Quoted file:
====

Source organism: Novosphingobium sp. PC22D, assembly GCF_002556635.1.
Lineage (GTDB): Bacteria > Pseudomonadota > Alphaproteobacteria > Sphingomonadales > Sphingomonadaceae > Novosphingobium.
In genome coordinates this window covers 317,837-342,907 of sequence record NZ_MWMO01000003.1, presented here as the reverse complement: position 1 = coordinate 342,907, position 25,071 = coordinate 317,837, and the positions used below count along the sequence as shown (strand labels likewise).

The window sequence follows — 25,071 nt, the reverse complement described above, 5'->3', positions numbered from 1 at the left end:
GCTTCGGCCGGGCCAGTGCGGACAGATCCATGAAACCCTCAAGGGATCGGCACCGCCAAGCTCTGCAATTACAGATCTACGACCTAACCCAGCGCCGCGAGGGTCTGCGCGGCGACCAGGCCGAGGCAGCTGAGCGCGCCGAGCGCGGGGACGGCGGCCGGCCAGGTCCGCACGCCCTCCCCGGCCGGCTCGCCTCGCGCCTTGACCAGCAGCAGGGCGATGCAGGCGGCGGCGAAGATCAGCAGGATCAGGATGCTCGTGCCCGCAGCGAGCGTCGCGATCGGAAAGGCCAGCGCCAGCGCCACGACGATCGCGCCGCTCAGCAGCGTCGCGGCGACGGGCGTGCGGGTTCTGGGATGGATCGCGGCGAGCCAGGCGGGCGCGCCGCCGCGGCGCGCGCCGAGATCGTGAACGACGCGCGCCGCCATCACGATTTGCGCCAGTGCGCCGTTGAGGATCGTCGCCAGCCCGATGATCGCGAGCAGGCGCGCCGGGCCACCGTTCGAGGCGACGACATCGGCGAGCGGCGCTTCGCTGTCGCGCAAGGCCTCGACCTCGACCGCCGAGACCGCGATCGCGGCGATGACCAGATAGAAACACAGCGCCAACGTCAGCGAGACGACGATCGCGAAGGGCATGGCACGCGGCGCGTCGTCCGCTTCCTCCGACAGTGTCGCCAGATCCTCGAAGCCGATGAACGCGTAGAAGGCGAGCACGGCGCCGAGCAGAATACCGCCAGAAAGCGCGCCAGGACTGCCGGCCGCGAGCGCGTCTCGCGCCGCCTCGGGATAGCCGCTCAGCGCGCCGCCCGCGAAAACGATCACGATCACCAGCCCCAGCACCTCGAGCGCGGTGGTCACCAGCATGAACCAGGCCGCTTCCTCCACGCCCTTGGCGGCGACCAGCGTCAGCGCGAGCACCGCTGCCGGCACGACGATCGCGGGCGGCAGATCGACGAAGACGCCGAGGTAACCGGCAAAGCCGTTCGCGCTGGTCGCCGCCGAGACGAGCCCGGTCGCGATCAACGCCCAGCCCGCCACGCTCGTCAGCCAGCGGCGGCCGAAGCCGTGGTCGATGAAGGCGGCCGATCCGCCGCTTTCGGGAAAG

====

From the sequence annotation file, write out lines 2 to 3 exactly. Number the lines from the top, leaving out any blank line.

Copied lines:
Lineage (GTDB): Bacteria > Pseudomonadota > Alphaproteobacteria > Sphingomonadales > Sphingomonadaceae > Novosphingobium.
In genome coordinates this window covers 317,837-342,907 of sequence record NZ_MWMO01000003.1, presented here as the reverse complement: position 1 = coordinate 342,907, position 25,071 = coordinate 317,837, and the positions used below count along the sequence as shown (strand labels likewise).